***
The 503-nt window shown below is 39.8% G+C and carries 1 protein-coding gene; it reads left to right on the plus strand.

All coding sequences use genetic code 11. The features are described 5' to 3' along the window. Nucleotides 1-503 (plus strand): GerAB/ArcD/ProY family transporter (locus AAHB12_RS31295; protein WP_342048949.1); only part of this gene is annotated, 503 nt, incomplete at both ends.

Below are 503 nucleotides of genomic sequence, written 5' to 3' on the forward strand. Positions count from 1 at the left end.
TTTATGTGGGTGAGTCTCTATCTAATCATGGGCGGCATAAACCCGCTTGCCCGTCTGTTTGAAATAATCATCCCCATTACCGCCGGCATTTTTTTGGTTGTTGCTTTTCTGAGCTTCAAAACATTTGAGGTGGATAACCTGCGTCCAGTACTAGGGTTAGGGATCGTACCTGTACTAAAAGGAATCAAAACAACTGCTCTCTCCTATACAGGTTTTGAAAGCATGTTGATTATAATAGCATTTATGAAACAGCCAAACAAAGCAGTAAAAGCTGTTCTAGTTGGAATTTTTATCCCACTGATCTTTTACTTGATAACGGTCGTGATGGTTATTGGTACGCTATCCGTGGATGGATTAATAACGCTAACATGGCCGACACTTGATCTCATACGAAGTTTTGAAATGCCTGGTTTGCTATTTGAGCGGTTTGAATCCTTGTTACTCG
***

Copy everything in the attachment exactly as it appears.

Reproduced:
The 503-nt window shown below is 39.8% G+C and carries 1 protein-coding gene; it reads left to right on the plus strand.

All coding sequences use genetic code 11. The features are described 5' to 3' along the window. Nucleotides 1-503 (plus strand): GerAB/ArcD/ProY family transporter (locus AAHB12_RS31295; protein WP_342048949.1); only part of this gene is annotated, 503 nt, incomplete at both ends.

Below are 503 nucleotides of genomic sequence, written 5' to 3' on the forward strand. Positions count from 1 at the left end.
TTTATGTGGGTGAGTCTCTATCTAATCATGGGCGGCATAAACCCGCTTGCCCGTCTGTTTGAAATAATCATCCCCATTACCGCCGGCATTTTTTTGGTTGTTGCTTTTCTGAGCTTCAAAACATTTGAGGTGGATAACCTGCGTCCAGTACTAGGGTTAGGGATCGTACCTGTACTAAAAGGAATCAAAACAACTGCTCTCTCCTATACAGGTTTTGAAAGCATGTTGATTATAATAGCATTTATGAAACAGCCAAACAAAGCAGTAAAAGCTGTTCTAGTTGGAATTTTTATCCCACTGATCTTTTACTTGATAACGGTCGTGATGGTTATTGGTACGCTATCCGTGGATGGATTAATAACGCTAACATGGCCGACACTTGATCTCATACGAAGTTTTGAAATGCCTGGTTTGCTATTTGAGCGGTTTGAATCCTTGTTACTCG